‘Zur Theorie des Ferromagnetismus,’ pp. 619-636 in Zeitschrift für Physik, 49. Band, 9. & 10. Heft.

Berlin: Julius Springer, 1928.

First edition, journal issue in original printed wrappers, of Heisenberg’s solution of the problem of ferromagnetism, and a remarkable association copy linking two of the greatest figures in twentieth-century physics. Bohr and Heisenberg are also linked by the subject matter of the present work. In his doctoral thesis Studier over Metallernes Elektrontheori (1911), Bohr proved what was later called the ‘Bohr-van Leeuwen theorem’, which shows that classical physics cannot account for magnetic phenomena. This probably provided at least part of the motivation for his subsequent work on quantum theory, of which Heisenberg gave the first mathematically consistent formulation in 1925. In this paper, Heisenberg applies his new quantum mechanics to finally explain one of the most puzzling magnetic phenomena, that of ferromagnetism. This is the ability of certain substances, such as iron, cobalt, nickel, etc., when cooled below a certain temperature (called the ‘critical temperature’), to develop a spontaneous magnetization, even in the absence of an external magnetic field. When a material is magnetized, the ‘magnetic moments’ or ‘spins’ of the individual atoms of the material are aligned (the atoms themselves are like tiny magnets and their north-south axes point in the same direction). The central idea of the Heisenberg model of ferromagnetism is that it is the quantum mechanical ‘exchange interaction’ between neighbouring atoms which is responsible for the tendency of these atoms to have their spins aligned rather than point in opposite directions. This exchange interaction has no classical analogue; it results from the ‘overlapping’ of the (orbital) quantum mechanical wave functions of two nearby atoms. Symmetry of the hybrid orbital is dictated by the nature of the spin alignment which obeys the Pauli exclusion principle. Thus there is an apparent spin-spin coupling due to orbital symmetry and this can, under certain circumstances, lead to a stable configuration in which the spins are aligned.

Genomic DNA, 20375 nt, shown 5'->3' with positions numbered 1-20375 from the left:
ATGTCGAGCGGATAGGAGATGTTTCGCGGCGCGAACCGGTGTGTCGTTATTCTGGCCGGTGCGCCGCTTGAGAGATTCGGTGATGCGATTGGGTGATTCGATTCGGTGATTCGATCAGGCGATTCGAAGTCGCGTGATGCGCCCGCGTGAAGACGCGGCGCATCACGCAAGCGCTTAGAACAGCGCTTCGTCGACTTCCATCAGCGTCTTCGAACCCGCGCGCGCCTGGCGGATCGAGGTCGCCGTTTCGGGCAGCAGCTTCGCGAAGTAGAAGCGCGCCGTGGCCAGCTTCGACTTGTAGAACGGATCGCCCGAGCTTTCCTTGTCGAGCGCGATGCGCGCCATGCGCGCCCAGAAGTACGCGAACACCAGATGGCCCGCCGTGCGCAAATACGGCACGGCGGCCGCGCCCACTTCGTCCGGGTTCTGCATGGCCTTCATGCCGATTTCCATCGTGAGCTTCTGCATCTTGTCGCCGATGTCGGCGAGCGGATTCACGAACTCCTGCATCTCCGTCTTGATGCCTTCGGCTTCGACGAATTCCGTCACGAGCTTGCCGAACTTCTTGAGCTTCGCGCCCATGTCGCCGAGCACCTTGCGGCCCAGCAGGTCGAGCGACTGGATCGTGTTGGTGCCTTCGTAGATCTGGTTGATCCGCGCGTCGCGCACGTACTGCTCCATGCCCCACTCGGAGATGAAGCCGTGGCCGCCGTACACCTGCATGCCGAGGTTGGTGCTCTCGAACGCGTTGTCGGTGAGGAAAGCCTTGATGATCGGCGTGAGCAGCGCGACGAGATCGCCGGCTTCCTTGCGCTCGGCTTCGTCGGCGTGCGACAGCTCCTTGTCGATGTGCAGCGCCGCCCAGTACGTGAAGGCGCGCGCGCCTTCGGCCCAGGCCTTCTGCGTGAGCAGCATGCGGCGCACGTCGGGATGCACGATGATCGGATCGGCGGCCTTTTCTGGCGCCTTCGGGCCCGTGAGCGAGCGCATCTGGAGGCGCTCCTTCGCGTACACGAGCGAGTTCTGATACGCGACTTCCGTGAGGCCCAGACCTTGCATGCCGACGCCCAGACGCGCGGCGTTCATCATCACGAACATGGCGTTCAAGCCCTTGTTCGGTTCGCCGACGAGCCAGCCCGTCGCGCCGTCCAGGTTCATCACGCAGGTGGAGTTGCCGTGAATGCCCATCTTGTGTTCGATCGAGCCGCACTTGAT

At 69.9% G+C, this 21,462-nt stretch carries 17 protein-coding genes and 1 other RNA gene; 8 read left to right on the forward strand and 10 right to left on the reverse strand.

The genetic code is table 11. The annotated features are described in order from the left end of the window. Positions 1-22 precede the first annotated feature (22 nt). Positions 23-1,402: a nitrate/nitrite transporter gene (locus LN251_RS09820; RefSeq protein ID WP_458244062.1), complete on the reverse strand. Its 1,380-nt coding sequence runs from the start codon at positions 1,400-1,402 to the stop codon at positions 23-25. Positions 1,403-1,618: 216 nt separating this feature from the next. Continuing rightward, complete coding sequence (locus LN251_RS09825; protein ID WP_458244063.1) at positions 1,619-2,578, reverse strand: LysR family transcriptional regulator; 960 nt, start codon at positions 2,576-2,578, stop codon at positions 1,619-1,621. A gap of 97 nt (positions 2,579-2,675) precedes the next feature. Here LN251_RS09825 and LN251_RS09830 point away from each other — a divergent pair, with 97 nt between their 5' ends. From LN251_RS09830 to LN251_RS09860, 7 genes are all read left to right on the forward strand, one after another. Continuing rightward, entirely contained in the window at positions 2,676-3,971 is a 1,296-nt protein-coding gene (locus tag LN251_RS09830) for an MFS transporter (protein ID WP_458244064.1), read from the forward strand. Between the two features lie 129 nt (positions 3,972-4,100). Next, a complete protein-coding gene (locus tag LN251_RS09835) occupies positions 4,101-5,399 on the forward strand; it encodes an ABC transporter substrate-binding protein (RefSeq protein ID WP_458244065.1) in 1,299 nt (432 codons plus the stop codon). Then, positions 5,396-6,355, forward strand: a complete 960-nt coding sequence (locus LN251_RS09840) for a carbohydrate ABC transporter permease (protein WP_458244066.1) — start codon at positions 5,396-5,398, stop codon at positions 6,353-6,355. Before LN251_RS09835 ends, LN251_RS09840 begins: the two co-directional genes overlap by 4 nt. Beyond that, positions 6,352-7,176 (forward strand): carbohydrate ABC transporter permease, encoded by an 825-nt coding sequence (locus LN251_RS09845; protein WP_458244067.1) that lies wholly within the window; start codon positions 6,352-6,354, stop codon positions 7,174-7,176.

Provenance: From the library of Niels Bohr with his name (‘N. Bohr’) stamped on upper cover.

“Following a series of papers published in the years 1925 to 1927 — during which quantum mechanics was developed, interpreted and applied to atoms with more than one electron outside a closed shell — Werner Heisenberg solved the mystery of ferromagnetism using the concept of spin plus the exclusion principle formulated by Wolfgang Pauli, which states that two electrons with the same energy and momentum cannot occupy the same quantum state. In other words, two electrons with the same energy but different spins can lie in the same orbital. The facts that an electron has spin, as well as charge, and that two identical electrons must occupy different states, are the keys to the periodic table.

“Until then, the force aligning the electron spins could not be explained in terms of known interactions, none of which was strong enough. In the words of Paul Dirac: “the solution of this difficulty [...] is provided by the exchange (austausch) interaction of the electrons, which arises owing to the electrons being indistinguishable one from another. Two electrons may change places without our knowing it, and the proper allowance for the possibility of quantum jumps of this nature, which can be made in a treatment of the problem by quantum mechanics, gives rise to the new kind of interaction. The energies involved, the so-called exchange energies, are quite large.”

“By applying such an energy tax on indistinguishable particles, Heisenberg proposed a model that counted up all the spins and included the exchange interaction between nearest neighbours only; for example, in a linear chain of spins, only two neighbouring spins would count, in a square lattice, four. When these were summed, Heisenberg found a ground state (lowest-energy configuration) in which all the spins of the electrons lined up in parallel — that is, a ferromagnetic state without the need for any external magnetic field” (Nature Milestones: Spinhttp://www.nature.com/milestones/milespin/full/milespin05.html).

From 1924 to 1927, Heisenberg (1901-1976) was a Privatdozent at Göttingen. In September 1924 Heisenberg went to work with Niels Bohr, director of the Institute of Theoretical Physics at the University of Copenhagen. In the following May, he returned to Göttingen and, with Max Born and Pascual Jordan, over a period of about six months, developed the matrix mechanics formulation of quantum mechanics. His seminal paper ‘Über quantentheoretische Umdeutung kinematischer und mechanischer Beziehungen’ was published in September 1925. On 1 May 1926, Heisenberg began his appointment as university lecturer and assistant to Bohr in Copenhagen. In the following year, Heisenberg was appointed ordentlicher Professor of theoretical physics and head of the department of physics at the University of Leipzig. “Heisenberg’s research in Leipzig concentrated upon applications and extensions of quantum mechanics. In 1928 he showed that a quantum-mechanical exchange integral that had played a crucial role in his earlier solution of the helium problem could account for the strong molecular magnetic field in the interior of ferromagnetic materials” (DSB).

8vo (229 x 155 mm), pp. 609-752. Original printed wrappers. A very fine copy.

Item #3526

Price: $2,850.00

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